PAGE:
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Title: The Association between adverse life events and abdominal pain-predominant functional gastrointestinal disorders.
Authors: Devanarayana, N.M.
Rajindrajith, S.
Benninga, M.A.
Keywords: Adolescent
Gastrointestinal Diseases
Life Change Events
Abdominal Pain-etiology
Gastrointestinal Diseases- etiology
Stress, Psychological
Cross-Sectional Studies
Issue Date: 2015
Publisher: Lippincott Williams & Wilkins
Citation: Journal of Pediatric Gastroenterology and Nutrition. 2015; 61(4):517-18
Abstract: BACKGROUND: Abdominal pain-predominant functional gastrointestinal disorders (AP-FGIDs) are a common public health problem in children. The precise aetiology of AP-FGIDs is far from clear. Psychological stress and all forms of child abuse are known predisposing factors to develop AP-FGIDs. The main objective of this study is to study the association between adverse life events (ALEs) and development of AP-FGIDs. METHODS: A cross sectional, school based study was conducted in Gampaha district of Sri Lanka. All children aged 13-18 years were recruited from four randomly selected semi-urban schools in the district after obtaining consent from parents, school administration and children themselves. A translated and validated, self-administered questionnaire consisting of four parts was used for data collection. Part I was the Rome III questionnaire for functional gastrointestinal disorders, self-report form for children above 10 years. Part II was a questionnaire on exposure to adverse life events. Part III was the Sinhala (the native language) version of the PedsQL, Pediatric Quality of Life Inventory 4.0 (Generic Core Scales). Part IV was the Child Somatization Inventory. The questionnaire was administered under examination setting to ensure confidentiality and privacy. Research assistant were present during filling the questionnaire for provide assistance and verifications. AP-FGIDs were defined using the Rome III criteria. RESULTS: A total of 1792 children were included in the analysis (males 975 [54.4%], mean age 14.4 years, SD 1.3 years years). Out of them, 305 (17.0%) had AP-FGIDs. ALEs that showed a significant association with AP-FGIDs include, parental substance abuse (25.1% vs. 16.0% in controls, p = 0.015) and domestic violence (28.5% vs. 16.1%, p = 0.02). Children with AP-FGIDs exposed to ALEs have a higher somatization index compared to children not exposed to ALEs (16.9 vs. 13.4, p = 0.003), and a lower overall health-related quality of life (HRQoL) score (81.8 vs. 85.1, p = 0.02). The scores they obtained for psycho-social (86.4 vs. 92.4, p < 0.0001) and emotional (72.5 vs. 77.7, p = 0.03) domains of the HRQoL were also lower than that of children with no such experiences. CONCLUSIONS: Exposure to ALEs predispose children to develop AP-FGIDs. Experience of childhood ALEs deleteriously affects the HRQoL and somatization of children with AP-FGIDs.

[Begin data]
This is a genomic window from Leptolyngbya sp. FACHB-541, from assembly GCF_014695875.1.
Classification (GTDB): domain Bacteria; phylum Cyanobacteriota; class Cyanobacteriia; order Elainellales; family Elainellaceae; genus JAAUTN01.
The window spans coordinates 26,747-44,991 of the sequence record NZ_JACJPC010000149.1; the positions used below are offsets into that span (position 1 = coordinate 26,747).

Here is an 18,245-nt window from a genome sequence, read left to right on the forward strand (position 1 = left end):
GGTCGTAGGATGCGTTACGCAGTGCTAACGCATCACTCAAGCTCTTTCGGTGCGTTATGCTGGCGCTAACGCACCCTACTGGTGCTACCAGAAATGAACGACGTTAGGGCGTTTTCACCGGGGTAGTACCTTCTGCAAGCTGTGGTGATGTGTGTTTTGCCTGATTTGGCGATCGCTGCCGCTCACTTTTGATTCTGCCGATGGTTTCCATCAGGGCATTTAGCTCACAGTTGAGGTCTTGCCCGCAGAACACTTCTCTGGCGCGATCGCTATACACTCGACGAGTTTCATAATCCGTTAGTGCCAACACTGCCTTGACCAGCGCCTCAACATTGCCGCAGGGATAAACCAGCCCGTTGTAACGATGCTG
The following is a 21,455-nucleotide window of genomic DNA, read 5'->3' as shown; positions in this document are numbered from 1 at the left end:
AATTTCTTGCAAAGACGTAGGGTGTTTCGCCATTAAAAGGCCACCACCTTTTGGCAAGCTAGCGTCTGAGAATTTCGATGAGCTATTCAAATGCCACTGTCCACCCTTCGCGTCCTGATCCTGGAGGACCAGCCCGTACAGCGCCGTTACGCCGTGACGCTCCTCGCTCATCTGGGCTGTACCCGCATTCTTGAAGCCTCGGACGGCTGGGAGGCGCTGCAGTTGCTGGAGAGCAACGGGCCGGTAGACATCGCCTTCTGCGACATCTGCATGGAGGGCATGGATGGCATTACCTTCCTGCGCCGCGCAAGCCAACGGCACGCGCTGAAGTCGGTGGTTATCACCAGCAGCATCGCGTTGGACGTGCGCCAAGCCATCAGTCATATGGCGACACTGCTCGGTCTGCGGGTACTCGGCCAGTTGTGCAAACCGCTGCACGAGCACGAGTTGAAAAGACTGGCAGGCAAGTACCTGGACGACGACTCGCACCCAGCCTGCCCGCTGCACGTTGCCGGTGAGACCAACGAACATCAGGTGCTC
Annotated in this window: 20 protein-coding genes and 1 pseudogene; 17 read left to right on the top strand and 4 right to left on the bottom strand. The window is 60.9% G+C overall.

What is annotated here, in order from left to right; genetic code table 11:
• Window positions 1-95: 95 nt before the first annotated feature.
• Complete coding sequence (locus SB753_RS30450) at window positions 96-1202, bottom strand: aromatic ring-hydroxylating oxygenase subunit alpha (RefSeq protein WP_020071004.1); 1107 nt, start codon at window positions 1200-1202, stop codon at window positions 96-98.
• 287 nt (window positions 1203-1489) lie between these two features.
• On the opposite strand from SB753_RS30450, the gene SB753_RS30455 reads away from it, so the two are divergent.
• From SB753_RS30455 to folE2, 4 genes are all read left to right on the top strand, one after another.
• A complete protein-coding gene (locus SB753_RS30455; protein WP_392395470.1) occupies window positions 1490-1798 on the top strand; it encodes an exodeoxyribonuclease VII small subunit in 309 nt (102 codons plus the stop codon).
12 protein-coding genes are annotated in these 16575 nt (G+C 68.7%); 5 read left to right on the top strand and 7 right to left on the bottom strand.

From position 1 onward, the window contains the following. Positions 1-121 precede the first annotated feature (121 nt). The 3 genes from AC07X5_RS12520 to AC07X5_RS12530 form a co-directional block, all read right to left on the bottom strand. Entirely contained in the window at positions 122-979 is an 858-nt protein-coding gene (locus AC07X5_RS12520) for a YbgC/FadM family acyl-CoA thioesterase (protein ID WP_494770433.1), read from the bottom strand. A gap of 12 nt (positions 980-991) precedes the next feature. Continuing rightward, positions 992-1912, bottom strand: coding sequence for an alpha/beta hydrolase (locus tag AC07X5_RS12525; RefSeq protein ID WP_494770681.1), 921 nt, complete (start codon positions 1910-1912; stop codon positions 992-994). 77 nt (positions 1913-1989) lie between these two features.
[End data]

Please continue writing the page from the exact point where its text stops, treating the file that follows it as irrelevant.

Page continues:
Description: Oral Presentation Abstract (OP-20), 7th European Pediatric Gastrointestinal Motility Meeting(EPGS), October 1–3, 2015, Sorrento, Italy
ISSN: 0277-2116 (Print)
1536-4801 (Electronic)
Appears in Collections:Conference Papers

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